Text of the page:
Tuesday, December 18, 2012

This is MY FAULT

Today I have to break one of my rules.

Normally I refrain from getting swallowed up in religious or political debates in social media, but this one hits too close to home.

Since Friday my Facebook news feed has been awash with shared pictures, quotes, and articles blaming the tragic shooting in Connecticut on gun control laws, a lack of God in schools, and poor parenting. Every time I see one of these I click away and try not to seethe with anger. With frustration. With disgust.

It makes my stomach churn to think of these families watching the news and going online to see these kinds of comments. Why? These comments are not helpful. Not at all. They hurt. Believe me, I know. When my husband was killed, I sat for hours watching people’s comments saying he deserved to die for talking on his cell phone while driving (he wasn’t) or that he was probably speeding (he wasn’t) or that it was all part of God’s plan (it isn’t). Not only was each one of these a painful accusatory jab at the wrong person, but they minimized my grief. The danger in these statements is that they carry a clear, underlying message: If something bad happens to you, it must be your fault. You didn’t pray enough, you weren’t a strong enough Christian, somehow you had it coming. We don’t know all the details and in all likelihood this shooter suffered from a mental illness. Would you tell someone with a broken leg or cancer that they deserved it or that they just didn’t pray hard enough? Of course not.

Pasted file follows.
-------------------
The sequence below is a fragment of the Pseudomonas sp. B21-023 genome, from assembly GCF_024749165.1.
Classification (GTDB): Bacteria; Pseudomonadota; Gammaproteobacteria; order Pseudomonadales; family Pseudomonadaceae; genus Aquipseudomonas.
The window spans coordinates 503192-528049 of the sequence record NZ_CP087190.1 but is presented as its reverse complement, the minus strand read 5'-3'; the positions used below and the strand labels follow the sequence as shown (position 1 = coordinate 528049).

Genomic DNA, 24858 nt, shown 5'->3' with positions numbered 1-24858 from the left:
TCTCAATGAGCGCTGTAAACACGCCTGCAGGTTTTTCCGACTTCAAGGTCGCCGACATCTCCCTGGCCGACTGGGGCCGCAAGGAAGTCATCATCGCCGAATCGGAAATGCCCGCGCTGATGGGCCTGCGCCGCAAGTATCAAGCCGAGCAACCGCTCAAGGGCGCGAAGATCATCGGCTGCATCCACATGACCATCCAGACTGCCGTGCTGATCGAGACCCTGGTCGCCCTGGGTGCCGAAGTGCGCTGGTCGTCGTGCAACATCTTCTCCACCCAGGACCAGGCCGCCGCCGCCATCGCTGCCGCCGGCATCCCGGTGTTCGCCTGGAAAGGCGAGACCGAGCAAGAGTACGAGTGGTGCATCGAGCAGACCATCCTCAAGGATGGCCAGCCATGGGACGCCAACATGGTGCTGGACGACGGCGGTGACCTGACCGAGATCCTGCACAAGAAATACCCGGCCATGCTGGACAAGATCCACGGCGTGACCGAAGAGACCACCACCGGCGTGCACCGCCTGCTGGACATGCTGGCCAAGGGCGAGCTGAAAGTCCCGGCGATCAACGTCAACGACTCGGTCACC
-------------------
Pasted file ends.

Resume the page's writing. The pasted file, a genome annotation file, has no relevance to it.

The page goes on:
Do you know what was helpful?

People who said to me, this is tragic. This is horrible. This is not how his life was meant to end. This should never have happened. I am so sorry. I am so sorry. I am so sorry. They came by with food, they sat and listened to me cry, they drove me to work.

These are the people who cared.

If you are sitting back, behind your keyboard, lazily reposting someone else’s speech or comments on this tragedy being a result of God being kicked out of our schools or ignored by society, I ask you this: What are you actually doing to help?

Those types of posts can be hurtful, offensive, and cruel. Instead of blaming society, our gun laws, or a lack of faith, maybe you should be contemplating your own role. Because if this is really because God has been kicked out of schools and ignored by society, perhaps the more appropriate message is this:

This is my fault.

MY fault.


Last week I lied to my husband about how much I spent at the store. I was short with my children. I was jealous and bitter. I allowed my competitive nature to take over instead of my loving nature. I gossiped viciously about my sister. I slandered. I embellished a story to make myself look more favourable and someone else worse. I lusted after someone who wasn’t my spouse. I was too lazy to clear my sidewalk after it snowed, not really caring my postman could fall and hurt him/herself. I sped. I cut someone off in traffic. I got angry with the clerk at McDonald’s who got my order wrong. I cheated on a test. I took credit for someone else’s work. I saw starving children on the news and changed the channel. I got angry someone who wasn’t a part of my family was invited for Christmas – they aren’t one of us. I slacked off at work. I knew my mom was having a bad day but instead of calling her, I went out to dinner. I didn’t listen, I didn’t offer support, I didn’t act. I chose anger over kindness. I chose pride over humility. I chose indifference over love. This tragedy is the fault of people like me, doing these things, every day.